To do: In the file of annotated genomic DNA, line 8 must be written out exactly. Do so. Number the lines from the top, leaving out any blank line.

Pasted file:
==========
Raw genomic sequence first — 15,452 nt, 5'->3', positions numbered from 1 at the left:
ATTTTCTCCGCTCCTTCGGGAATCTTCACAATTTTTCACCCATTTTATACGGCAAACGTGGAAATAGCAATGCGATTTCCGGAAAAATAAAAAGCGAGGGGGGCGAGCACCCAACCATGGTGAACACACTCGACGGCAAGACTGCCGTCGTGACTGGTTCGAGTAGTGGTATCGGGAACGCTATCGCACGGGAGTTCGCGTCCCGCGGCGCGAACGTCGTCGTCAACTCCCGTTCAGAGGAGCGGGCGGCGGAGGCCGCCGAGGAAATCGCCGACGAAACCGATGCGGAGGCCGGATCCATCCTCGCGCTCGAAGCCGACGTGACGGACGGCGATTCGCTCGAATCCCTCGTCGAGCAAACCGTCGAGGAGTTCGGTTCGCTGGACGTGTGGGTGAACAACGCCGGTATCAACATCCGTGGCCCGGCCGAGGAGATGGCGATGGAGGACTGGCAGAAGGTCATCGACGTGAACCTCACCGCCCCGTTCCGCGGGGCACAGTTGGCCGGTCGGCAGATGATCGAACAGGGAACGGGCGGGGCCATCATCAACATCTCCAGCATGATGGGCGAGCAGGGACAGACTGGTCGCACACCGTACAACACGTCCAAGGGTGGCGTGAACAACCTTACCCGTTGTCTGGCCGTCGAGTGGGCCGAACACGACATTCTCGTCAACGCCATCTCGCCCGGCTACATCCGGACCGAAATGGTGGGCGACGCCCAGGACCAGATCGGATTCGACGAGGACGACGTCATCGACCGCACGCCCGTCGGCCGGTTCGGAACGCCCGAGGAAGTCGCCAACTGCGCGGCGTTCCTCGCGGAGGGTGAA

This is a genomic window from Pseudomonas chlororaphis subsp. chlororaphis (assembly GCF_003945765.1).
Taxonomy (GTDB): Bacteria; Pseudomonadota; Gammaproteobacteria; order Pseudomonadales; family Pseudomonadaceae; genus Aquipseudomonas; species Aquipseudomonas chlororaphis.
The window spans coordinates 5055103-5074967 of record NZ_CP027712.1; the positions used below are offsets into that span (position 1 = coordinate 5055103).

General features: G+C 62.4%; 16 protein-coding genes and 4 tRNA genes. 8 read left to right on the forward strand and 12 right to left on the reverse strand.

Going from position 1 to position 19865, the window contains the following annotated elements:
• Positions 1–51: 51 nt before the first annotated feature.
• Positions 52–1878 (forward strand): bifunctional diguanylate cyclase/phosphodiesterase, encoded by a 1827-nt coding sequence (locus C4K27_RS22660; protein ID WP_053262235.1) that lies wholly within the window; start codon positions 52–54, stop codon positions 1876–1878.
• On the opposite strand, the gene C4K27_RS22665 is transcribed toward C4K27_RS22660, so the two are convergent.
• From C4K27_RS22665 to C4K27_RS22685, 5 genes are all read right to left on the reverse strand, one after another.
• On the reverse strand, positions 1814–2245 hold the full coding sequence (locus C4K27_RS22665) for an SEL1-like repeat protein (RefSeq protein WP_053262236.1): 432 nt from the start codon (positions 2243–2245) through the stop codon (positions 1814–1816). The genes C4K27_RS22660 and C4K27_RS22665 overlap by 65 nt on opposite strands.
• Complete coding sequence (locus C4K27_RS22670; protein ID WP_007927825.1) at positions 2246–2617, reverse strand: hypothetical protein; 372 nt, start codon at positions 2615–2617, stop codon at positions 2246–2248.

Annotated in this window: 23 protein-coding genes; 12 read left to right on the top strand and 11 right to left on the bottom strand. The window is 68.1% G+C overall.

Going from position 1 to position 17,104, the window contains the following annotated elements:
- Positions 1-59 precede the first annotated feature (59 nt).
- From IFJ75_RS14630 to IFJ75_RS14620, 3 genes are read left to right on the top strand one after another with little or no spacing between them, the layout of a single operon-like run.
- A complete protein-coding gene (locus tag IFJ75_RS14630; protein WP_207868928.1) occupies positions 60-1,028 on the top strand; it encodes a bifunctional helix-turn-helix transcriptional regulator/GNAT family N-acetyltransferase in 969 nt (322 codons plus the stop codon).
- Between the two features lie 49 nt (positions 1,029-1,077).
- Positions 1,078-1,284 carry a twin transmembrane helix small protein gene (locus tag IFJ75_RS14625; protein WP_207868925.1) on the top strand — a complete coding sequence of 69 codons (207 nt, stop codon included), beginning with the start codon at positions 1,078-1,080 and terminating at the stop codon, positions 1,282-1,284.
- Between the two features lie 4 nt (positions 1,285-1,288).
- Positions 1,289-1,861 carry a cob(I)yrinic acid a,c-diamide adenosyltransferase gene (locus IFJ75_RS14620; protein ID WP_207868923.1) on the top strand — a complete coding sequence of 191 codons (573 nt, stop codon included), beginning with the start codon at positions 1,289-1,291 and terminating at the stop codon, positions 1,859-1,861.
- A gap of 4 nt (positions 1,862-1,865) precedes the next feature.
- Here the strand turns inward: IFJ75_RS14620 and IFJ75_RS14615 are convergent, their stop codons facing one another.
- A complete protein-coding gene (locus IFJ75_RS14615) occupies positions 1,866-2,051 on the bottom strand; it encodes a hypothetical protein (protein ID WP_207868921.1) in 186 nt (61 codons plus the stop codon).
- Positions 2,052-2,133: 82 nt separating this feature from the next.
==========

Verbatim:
• Positions 1–51: 51 nt before the first annotated feature.